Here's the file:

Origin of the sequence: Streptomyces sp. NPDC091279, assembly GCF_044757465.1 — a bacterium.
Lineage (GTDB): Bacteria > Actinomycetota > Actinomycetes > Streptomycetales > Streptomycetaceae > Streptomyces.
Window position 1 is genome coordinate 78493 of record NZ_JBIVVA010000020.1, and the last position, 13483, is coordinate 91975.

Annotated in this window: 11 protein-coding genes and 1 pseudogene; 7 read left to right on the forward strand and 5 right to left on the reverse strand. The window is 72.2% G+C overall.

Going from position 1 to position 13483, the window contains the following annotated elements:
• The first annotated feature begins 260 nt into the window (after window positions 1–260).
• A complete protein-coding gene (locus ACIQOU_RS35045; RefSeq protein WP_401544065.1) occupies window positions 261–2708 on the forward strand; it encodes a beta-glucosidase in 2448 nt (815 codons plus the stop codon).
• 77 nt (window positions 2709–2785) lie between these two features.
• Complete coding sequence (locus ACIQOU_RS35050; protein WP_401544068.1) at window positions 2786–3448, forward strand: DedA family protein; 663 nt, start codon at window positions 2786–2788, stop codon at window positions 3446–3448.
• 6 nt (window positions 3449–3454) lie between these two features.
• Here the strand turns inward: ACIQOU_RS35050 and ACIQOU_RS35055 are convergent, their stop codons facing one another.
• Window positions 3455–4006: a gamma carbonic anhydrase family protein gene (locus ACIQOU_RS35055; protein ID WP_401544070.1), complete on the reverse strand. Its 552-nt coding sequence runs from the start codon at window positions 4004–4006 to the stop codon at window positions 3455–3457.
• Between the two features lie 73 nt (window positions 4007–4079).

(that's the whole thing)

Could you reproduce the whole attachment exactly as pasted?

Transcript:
Origin of the sequence: Streptomyces sp. NPDC091279, assembly GCF_044757465.1 — a bacterium.
Lineage (GTDB): Bacteria > Actinomycetota > Actinomycetes > Streptomycetales > Streptomycetaceae > Streptomyces.
Window position 1 is genome coordinate 78493 of record NZ_JBIVVA010000020.1, and the last position, 13483, is coordinate 91975.

Annotated in this window: 11 protein-coding genes and 1 pseudogene; 7 read left to right on the forward strand and 5 right to left on the reverse strand. The window is 72.2% G+C overall.

Going from position 1 to position 13483, the window contains the following annotated elements:
• The first annotated feature begins 260 nt into the window (after window positions 1–260).
• A complete protein-coding gene (locus ACIQOU_RS35045; RefSeq protein WP_401544065.1) occupies window positions 261–2708 on the forward strand; it encodes a beta-glucosidase in 2448 nt (815 codons plus the stop codon).
• 77 nt (window positions 2709–2785) lie between these two features.
• Complete coding sequence (locus ACIQOU_RS35050; protein WP_401544068.1) at window positions 2786–3448, forward strand: DedA family protein; 663 nt, start codon at window positions 2786–2788, stop codon at window positions 3446–3448.
• 6 nt (window positions 3449–3454) lie between these two features.
• Here the strand turns inward: ACIQOU_RS35050 and ACIQOU_RS35055 are convergent, their stop codons facing one another.
• Window positions 3455–4006: a gamma carbonic anhydrase family protein gene (locus ACIQOU_RS35055; protein ID WP_401544070.1), complete on the reverse strand. Its 552-nt coding sequence runs from the start codon at window positions 4004–4006 to the stop codon at window positions 3455–3457.
• Between the two features lie 73 nt (window positions 4007–4079).